Page images
[blocks in formation]

our attendants, who gladly carried off all that remained. We stayed so long with this hospitable chief, that night overtook us in our canoe, before we could reach home. But the evening was serene; not a breeze ruffled the lagoon, and the natives think nothing of striking upon sunken rocks in these still waters; when such an accident happens, they jump out, and heave the light bark over the obstruction, then spring back to their seats, and paddle away again, in perfect security—from fear at least. We arrived safe, but late, at the missionary station.

Oct. 19. In rambling among the rocks and coral reefs, we have found many objects of interest and curiosity, in natural history. The poreho, or cowrie, abounds in its numerous and elegant varieties. The rimu, a purple spunge, adheres to the corals, and looks beautiful under the water. Two species of eels are common here; the one about six inches long, and the bulk of a goose-quill; the other smaller still, with a mouth projected far beyond the head, at the extremity of a large snout. We remarked also the nohu, a description of toad-fish, five' inches in length, thick and chubby in its form ; with small eyes, sunk deep into its head, and just behind an uncouth mouth, which opens upwards. It has gills and fins, with a row of sharp spikes upon its back, and is assuredly one of the most loathsome things to look upon in the animal creation. It lies at the bottom of the water, and is so nearly the colour of the sand as not to be easily discovered. This creature is the dread of the natives, who sometimes tread upon it with their naked feet, which the keen prickles upon its back pierce deeply, and cause excruciating torture. A locked jaw, and death, are sometimes the results of being lacerated by this miserable little urchin, which happily is not common. Another plague to the natives is the huruhurumau,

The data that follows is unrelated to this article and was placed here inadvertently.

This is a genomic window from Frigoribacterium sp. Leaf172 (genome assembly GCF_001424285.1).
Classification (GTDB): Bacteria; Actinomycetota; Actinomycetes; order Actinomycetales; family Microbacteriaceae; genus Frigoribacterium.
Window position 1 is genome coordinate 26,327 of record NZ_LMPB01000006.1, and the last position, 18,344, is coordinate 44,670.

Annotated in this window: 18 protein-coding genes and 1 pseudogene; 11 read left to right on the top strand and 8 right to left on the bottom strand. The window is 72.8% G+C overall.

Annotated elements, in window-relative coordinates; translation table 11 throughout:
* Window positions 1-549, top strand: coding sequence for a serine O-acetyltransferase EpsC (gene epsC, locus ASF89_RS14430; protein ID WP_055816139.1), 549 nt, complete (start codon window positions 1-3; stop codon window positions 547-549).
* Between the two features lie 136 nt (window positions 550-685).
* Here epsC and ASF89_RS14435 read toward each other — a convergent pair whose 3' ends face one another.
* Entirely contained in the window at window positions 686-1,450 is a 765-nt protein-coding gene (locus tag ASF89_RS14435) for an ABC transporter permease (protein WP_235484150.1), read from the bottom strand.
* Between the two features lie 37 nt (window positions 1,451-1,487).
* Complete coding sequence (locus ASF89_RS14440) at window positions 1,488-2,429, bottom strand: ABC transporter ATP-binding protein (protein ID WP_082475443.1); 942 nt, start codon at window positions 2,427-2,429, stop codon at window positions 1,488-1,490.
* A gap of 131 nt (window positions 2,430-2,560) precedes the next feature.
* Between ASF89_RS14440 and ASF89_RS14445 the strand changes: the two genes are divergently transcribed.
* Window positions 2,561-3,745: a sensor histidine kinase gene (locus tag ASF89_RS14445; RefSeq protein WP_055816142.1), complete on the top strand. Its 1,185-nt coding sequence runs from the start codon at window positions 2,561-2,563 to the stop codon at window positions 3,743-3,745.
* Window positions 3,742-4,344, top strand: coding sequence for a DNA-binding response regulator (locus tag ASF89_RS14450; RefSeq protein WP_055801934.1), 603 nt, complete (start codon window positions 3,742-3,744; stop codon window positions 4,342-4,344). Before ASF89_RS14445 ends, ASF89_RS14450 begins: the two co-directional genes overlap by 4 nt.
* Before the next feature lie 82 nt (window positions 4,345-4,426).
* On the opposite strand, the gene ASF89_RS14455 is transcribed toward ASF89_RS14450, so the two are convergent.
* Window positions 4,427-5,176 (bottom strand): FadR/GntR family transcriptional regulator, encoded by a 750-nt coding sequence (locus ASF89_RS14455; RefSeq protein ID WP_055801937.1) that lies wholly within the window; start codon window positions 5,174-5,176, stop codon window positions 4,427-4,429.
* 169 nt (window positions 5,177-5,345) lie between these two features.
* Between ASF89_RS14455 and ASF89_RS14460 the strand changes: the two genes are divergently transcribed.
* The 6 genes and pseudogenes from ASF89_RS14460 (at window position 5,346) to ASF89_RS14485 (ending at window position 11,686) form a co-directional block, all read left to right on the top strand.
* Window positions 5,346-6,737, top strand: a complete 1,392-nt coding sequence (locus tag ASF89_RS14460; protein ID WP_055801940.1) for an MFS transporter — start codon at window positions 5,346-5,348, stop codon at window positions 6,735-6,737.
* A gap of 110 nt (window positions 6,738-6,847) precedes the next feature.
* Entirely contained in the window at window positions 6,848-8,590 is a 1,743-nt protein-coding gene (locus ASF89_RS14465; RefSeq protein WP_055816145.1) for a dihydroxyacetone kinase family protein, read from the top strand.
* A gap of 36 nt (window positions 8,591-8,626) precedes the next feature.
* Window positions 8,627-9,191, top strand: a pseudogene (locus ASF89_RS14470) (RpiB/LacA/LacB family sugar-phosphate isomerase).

a crab-like insect, which also pricks their feet, and gives exquisite pain.—We found a brown-speckled gelatinous animal, having two horn-like projections on its head, and two below the neck; also two flaps, that double over its back, from which it ejects a purple fluid, when disturbed. Many small fishes, singular in shape and splendidly tinctured, play among the coral groves, or glide beneath the smooth lagoons.

This evening we attended the catechising of adults at the chapel. There were about two hundred present, young and old, of both sexes. They read in course, verse by verse, from the New Testament, and then explained their views of the meaning. These were generally correct, and where erroneous it was the business of the Missionaries to set them right. They are exceedingly docile, and receive with filial reverence the instructions of their teachers.

Oct. 20. We ascended, to a considerable height, the mountain behind the missionary settlement, from which a commanding prospect of the adjacent reefs and winding shores is obtained. The rocks are a blue stone, of close and hard texture, containing a considerable portion of ferruginous matter; when exposed to the atmosphere the metal oxydizes, and the mass assumes a deep-black colour.